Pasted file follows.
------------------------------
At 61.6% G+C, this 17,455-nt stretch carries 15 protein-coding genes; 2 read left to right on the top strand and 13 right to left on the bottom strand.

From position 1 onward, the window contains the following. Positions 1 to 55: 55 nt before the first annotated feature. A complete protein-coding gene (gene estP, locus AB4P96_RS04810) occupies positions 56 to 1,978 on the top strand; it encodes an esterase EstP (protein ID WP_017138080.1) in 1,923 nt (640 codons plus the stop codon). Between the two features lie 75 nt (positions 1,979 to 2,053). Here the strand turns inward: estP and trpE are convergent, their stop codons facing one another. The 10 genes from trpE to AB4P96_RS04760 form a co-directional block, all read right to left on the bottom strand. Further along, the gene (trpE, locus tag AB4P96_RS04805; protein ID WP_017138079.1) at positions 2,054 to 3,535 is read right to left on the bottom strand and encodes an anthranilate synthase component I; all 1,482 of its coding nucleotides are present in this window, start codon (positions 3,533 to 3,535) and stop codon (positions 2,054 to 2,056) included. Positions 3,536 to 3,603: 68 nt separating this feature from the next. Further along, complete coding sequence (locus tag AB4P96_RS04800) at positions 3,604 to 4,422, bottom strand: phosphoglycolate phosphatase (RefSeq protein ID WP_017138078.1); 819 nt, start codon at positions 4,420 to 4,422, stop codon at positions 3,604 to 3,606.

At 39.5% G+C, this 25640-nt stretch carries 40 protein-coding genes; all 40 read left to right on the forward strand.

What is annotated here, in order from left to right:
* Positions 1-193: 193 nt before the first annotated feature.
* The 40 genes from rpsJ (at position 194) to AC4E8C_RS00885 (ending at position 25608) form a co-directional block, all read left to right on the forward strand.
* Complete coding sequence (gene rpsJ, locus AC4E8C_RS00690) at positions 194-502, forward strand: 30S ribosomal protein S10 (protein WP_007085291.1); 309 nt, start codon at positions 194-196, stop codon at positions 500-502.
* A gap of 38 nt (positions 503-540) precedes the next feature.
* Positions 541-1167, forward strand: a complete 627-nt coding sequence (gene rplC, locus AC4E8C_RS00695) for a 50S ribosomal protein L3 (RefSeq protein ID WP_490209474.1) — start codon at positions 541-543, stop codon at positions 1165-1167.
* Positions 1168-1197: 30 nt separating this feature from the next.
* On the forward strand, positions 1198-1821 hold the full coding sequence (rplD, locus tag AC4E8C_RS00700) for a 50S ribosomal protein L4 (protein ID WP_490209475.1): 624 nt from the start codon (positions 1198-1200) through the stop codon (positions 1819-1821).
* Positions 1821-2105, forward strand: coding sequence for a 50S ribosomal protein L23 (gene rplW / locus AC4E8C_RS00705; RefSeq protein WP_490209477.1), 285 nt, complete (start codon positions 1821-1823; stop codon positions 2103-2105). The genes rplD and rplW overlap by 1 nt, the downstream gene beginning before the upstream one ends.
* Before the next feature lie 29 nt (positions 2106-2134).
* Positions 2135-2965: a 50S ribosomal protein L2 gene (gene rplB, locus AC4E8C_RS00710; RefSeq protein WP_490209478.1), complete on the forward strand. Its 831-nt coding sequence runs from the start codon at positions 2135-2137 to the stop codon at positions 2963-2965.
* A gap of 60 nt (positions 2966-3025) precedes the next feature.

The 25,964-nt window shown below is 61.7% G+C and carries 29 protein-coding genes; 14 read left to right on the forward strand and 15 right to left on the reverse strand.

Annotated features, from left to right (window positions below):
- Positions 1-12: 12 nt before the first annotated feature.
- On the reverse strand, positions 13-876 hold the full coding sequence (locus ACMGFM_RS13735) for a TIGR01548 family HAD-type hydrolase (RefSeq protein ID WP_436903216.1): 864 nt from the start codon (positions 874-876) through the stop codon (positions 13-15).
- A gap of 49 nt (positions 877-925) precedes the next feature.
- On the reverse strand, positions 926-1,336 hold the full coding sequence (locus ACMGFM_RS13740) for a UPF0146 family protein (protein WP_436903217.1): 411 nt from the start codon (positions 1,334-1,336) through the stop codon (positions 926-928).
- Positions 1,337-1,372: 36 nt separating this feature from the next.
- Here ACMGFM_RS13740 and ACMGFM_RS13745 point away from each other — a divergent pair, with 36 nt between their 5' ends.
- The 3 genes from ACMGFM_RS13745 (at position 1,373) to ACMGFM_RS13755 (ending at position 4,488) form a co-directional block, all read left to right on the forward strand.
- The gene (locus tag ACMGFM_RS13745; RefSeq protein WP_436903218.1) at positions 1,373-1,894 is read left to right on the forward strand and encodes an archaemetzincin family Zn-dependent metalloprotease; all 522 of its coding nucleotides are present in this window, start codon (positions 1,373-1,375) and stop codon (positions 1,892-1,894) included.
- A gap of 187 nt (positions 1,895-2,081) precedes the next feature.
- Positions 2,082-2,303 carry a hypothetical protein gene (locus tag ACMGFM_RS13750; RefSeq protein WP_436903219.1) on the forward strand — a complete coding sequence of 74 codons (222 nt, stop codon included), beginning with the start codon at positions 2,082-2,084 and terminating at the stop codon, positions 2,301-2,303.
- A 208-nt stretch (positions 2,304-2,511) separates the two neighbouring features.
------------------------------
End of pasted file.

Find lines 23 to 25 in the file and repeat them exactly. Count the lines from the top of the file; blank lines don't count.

- Here ACMGFM_RS13740 and ACMGFM_RS13745 point away from each other — a divergent pair, with 36 nt between their 5' ends.
- The 3 genes from ACMGFM_RS13745 (at position 1,373) to ACMGFM_RS13755 (ending at position 4,488) form a co-directional block, all read left to right on the forward strand.
- The gene (locus tag ACMGFM_RS13745; RefSeq protein WP_436903218.1) at positions 1,373-1,894 is read left to right on the forward strand and encodes an archaemetzincin family Zn-dependent metalloprotease; all 522 of its coding nucleotides are present in this window, start codon (positions 1,373-1,375) and stop codon (positions 1,892-1,894) included.